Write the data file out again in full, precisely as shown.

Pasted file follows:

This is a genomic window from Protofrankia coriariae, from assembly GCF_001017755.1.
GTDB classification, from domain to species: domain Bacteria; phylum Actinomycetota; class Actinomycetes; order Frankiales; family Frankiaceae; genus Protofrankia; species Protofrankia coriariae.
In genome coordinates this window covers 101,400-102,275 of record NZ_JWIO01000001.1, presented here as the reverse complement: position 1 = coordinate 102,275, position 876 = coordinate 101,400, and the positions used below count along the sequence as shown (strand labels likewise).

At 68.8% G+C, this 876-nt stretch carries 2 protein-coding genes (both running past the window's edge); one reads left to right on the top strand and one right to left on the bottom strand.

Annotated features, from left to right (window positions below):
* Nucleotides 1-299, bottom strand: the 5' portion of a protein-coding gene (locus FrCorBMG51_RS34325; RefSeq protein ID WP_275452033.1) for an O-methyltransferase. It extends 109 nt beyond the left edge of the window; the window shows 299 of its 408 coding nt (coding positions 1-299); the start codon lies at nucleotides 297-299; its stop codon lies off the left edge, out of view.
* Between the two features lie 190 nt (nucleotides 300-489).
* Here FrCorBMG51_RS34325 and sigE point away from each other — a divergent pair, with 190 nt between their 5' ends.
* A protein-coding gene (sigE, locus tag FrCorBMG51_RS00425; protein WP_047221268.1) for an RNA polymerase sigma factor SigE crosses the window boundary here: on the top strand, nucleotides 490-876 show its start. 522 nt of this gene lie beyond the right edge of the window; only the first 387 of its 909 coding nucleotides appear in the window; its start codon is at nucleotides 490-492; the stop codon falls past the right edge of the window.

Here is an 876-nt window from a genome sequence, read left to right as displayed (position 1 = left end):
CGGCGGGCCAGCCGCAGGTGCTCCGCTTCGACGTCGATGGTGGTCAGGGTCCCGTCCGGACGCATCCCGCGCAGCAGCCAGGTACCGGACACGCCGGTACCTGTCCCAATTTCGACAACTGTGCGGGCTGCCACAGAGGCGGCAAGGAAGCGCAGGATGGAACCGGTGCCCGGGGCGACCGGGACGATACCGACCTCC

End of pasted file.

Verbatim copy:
This is a genomic window from Protofrankia coriariae, from assembly GCF_001017755.1.
GTDB classification, from domain to species: domain Bacteria; phylum Actinomycetota; class Actinomycetes; order Frankiales; family Frankiaceae; genus Protofrankia; species Protofrankia coriariae.
In genome coordinates this window covers 101,400-102,275 of record NZ_JWIO01000001.1, presented here as the reverse complement: position 1 = coordinate 102,275, position 876 = coordinate 101,400, and the positions used below count along the sequence as shown (strand labels likewise).

At 68.8% G+C, this 876-nt stretch carries 2 protein-coding genes (both running past the window's edge); one reads left to right on the top strand and one right to left on the bottom strand.

Annotated features, from left to right (window positions below):
* Nucleotides 1-299, bottom strand: the 5' portion of a protein-coding gene (locus FrCorBMG51_RS34325; RefSeq protein ID WP_275452033.1) for an O-methyltransferase. It extends 109 nt beyond the left edge of the window; the window shows 299 of its 408 coding nt (coding positions 1-299); the start codon lies at nucleotides 297-299; its stop codon lies off the left edge, out of view.
* Between the two features lie 190 nt (nucleotides 300-489).
* Here FrCorBMG51_RS34325 and sigE point away from each other — a divergent pair, with 190 nt between their 5' ends.
* A protein-coding gene (sigE, locus tag FrCorBMG51_RS00425; protein WP_047221268.1) for an RNA polymerase sigma factor SigE crosses the window boundary here: on the top strand, nucleotides 490-876 show its start. 522 nt of this gene lie beyond the right edge of the window; only the first 387 of its 909 coding nucleotides appear in the window; its start codon is at nucleotides 490-492; the stop codon falls past the right edge of the window.

Here is an 876-nt window from a genome sequence, read left to right as displayed (position 1 = left end):
CGGCGGGCCAGCCGCAGGTGCTCCGCTTCGACGTCGATGGTGGTCAGGGTCCCGTCCGGACGCATCCCGCGCAGCAGCCAGGTACCGGACACGCCGGTACCTGTCCCAATTTCGACAACTGTGCGGGCTGCCACAGAGGCGGCAAGGAAGCGCAGGATGGAACCGGTGCCCGGGGCGACCGGGACGATACCGACCTCC